When you think about it like that, it’s not suprising that these snowflake-like items stubbornly resist assimilation into a Walmart-like big-box driven retail environment. Guitar Center is having a tough time. Making commodities of musical instruments has not been as clear-cut as they had hoped, and it hasn’t been very profitable for Guitar Center and their Bain Capital overlords. The company has seen shrinking profits and a downgraded credit rating since the venture capital company took it over. This article spells it out pretty clearly:
I guess it all comes down to money. (doesn’t it always?) The big box model is concerned only with the bottom line, and they make the assumption that the customer is as well. But I don’t think that’s true. Most players pour their heart and soul into their guitars. Why would you buy an item like that from a place that has no heart and soul?
I’m old enough to remember when the first woman reporter was allowed into the locker room after a game. I was a little kid and I didn’t like sports, I didn’t know what all the fuss was about. Now I’m wondering if the guitar world might need a little moment like that of it’s own.
A few months ago I stumbled across an ad in Vintage Guitar Magazine that I am still very confused about. The names have been blacked out so as to give the company a chance to maybe rethink their advertising strategy/not give any bump to this advertising strategy. (If you’re curious, go buy the magazine!)
When it comes to allegations of sexism in the guitar & musical instrument industry, I tend to take it with a grain of salt. I’m not sure if I’m up-in-arms exactly, like I said, I find this confusing:
I understand that guys like to call their cars, boats, guitars, and whatever other expensive items that they may covet ‘she’, and I don’t have a problem with that. I bet there’s mountains of feminist writing that deals with that topic, I tend to think of it a weird, but not offensive (on the flip side, I can’t think of one thing that women would refer to, endearingly, as ‘he’ besides an actual male person) But this I think, carries the metaphor a little too far. Am I right? What do you think? Go ahead-answer in comments!
As I look through the pages of various Guitar/Musical Instrument trade magazines, I can’t help but notice that its all white male faces. Men that own companies, run companies, run sales divisions, and of course, run marketing departments. All this seems to turn into an industry run by men for men. I’m not saying it’s wrong (OK, maybe just a little), I think my big point here, one that I’ve pointed out before, is that it’s an industry that just can’t seem to relate to women. Maybe this is just a guys club here, like death-metal, it’s an environment created to keep women out. Opening up the locker room didn’t ruin professional sports, it’s not going to ruin guitars.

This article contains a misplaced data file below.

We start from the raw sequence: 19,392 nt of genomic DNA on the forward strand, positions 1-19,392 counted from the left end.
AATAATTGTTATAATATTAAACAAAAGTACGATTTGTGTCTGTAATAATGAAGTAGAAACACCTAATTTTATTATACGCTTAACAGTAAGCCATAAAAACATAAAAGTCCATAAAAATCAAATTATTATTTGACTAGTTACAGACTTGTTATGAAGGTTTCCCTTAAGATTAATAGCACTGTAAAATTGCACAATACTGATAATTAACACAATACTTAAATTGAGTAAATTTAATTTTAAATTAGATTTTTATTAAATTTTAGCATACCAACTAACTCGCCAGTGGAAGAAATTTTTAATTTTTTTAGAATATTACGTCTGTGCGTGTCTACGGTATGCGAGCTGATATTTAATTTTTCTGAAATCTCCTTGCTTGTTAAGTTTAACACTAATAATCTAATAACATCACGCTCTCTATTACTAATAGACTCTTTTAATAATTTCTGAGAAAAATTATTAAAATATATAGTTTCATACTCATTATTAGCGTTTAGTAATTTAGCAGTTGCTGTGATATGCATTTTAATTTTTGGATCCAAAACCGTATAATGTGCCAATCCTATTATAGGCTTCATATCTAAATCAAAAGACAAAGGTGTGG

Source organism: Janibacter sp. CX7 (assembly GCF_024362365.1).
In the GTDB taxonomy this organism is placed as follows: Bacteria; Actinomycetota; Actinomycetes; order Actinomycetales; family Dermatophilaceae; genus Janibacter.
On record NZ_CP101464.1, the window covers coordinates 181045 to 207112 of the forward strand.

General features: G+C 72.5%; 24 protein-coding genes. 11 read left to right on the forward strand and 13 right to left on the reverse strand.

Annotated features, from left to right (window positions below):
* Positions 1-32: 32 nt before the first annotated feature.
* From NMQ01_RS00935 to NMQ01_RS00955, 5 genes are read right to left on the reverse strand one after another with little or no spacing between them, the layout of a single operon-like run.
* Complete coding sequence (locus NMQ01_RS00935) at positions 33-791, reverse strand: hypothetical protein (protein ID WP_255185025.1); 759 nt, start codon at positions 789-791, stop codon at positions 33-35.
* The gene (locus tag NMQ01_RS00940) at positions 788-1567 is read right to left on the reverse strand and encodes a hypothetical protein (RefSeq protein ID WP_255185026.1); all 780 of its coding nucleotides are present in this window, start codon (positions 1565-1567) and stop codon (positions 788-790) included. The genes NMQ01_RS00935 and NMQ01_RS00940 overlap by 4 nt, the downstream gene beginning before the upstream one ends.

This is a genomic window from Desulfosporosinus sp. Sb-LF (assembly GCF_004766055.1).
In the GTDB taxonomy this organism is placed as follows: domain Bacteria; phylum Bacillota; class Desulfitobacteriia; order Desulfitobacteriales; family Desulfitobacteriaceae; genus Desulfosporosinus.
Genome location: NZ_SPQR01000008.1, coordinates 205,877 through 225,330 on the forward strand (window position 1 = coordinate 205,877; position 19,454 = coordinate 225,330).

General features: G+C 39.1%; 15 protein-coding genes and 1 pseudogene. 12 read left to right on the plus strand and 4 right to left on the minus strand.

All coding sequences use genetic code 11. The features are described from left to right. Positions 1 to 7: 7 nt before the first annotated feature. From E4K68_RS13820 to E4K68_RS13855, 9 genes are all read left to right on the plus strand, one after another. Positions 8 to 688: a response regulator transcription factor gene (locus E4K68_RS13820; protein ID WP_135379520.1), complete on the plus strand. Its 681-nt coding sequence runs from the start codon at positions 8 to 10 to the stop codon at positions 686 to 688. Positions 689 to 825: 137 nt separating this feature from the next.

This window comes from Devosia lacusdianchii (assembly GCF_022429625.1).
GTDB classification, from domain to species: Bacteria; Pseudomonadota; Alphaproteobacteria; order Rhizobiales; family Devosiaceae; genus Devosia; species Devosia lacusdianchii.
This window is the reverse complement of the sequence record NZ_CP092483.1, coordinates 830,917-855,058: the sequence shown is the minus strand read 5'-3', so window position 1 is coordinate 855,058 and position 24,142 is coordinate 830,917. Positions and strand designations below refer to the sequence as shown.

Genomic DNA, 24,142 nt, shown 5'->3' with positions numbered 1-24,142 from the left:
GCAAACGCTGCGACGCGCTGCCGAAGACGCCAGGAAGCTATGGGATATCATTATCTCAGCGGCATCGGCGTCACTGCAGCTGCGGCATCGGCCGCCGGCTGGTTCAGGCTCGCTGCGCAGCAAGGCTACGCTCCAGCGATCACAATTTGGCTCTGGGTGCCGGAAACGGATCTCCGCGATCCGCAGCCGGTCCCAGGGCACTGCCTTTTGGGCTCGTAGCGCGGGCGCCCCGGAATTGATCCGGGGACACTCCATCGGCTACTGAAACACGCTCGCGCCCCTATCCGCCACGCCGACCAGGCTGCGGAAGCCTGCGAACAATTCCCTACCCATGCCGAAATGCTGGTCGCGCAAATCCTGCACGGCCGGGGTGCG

Back in March I made my family cut our spring break vacation a few days short so I could make it to a rock show. Cause I’m that devoted. The show in question was Redd Kross and it was totally worth it.
They played all the hits, and some songs from their new album (which is awesome). In the between-song banter Jeff McDonald mentioned that they hadn’t played in Philly in 15 years, and mid set he put away his oddball Guild and pulled out a no-name parts-guitar with a sparkly gold strat body. People respond to a sparkly guitar, that’s something we know pretty well here and DiPinto. He definitely got a reaction from the crowd, and I’m guessing he did every night. And maybe that’s what prompted him to say tell the audience that if they liked the guitar, they could soon buy their own, ‘Check our facebook page’, he said,’ I’ll be putting all the details of my new guitar company up soon.’ I couldn’t tell if he was joking or not. When I got home I did check their facebook page just to make sure.
It made me think of every conversation I’d ever had with someone who wants to have their own guitar company, it goes like this, someone asks; Do you think I should start my own guitar company? And to that I have two answers 1. No. 2. Are you sure you really want to?